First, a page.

Taiwan Studies Lecture by Emma Teng, MIT
Tuesday, May 10, 2016
3:00 PM - 5:00 PM
243 Royce Hall
In the second half of the nineteenth century, trade, imperial expansion, global labor migration, and overseas study brought China and the US in closer contact than ever before. Out of the cross-cultural encounters engendered by these intersecting transnational movements emerged mixed families – some forming in the US, some in China, and countless others in the British colony of Hong Kong. Yet their stories remain largely unknown. How did mixed families negotiate their identities within these diverse contexts, in societies where monoracial identity was the norm and interracial marriage often regarded with suspicion, if not outright hostility? This talk will address the hidden histories of Chinese Eurasian families through an examination of case studies of transnational and/or mixed families who lived in the US, China, and Hong Kong during the Chinese Treaty Port Era. It will discuss the dynamic tension between the range of ideas that shaped beliefs concerning so-called racial crossing on both sides of the Pacific, and the claims set forth by individual Eurasians concerning their own identities. Finally, grounded in the critical perspective of Mixed-Race Studies, this talk will consider the implications of comparative or transnational research that crosses the boundaries between Asian and Asian American studies.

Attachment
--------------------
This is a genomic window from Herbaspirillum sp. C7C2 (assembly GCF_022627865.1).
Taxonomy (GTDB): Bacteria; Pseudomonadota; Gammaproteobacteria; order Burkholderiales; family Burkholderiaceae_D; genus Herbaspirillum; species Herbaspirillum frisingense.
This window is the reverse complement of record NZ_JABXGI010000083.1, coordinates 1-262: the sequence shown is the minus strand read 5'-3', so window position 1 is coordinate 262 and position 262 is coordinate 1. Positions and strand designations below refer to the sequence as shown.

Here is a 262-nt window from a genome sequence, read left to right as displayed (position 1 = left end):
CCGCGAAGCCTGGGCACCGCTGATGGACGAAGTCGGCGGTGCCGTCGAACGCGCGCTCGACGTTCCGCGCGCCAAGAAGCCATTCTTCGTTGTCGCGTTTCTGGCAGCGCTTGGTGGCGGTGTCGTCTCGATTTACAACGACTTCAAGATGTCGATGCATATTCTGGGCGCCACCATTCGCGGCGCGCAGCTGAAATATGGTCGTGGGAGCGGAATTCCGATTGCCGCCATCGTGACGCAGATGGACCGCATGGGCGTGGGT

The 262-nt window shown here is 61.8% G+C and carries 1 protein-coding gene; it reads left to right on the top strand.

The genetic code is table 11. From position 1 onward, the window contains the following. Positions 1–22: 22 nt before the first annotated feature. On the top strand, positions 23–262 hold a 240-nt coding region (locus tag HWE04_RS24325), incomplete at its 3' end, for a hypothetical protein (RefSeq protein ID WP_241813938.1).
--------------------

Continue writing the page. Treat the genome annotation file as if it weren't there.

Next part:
The UCLA Taiwan Studies Lectureship is a joint program of the UCLA Asia Institute and the Dean of Humanities and is made possible with funding from the Department of International and Cross-Strait Education, Ministry of Education, Taiwan, represented by the Education Division, Taipei Economic and Cultural Office in Los Angeles.
Sponsor(s): Center for Chinese Studies, Asia Pacific Center, UCLA Dean of Humanities, Taipei Economic and Cultural Organization in Los Angeles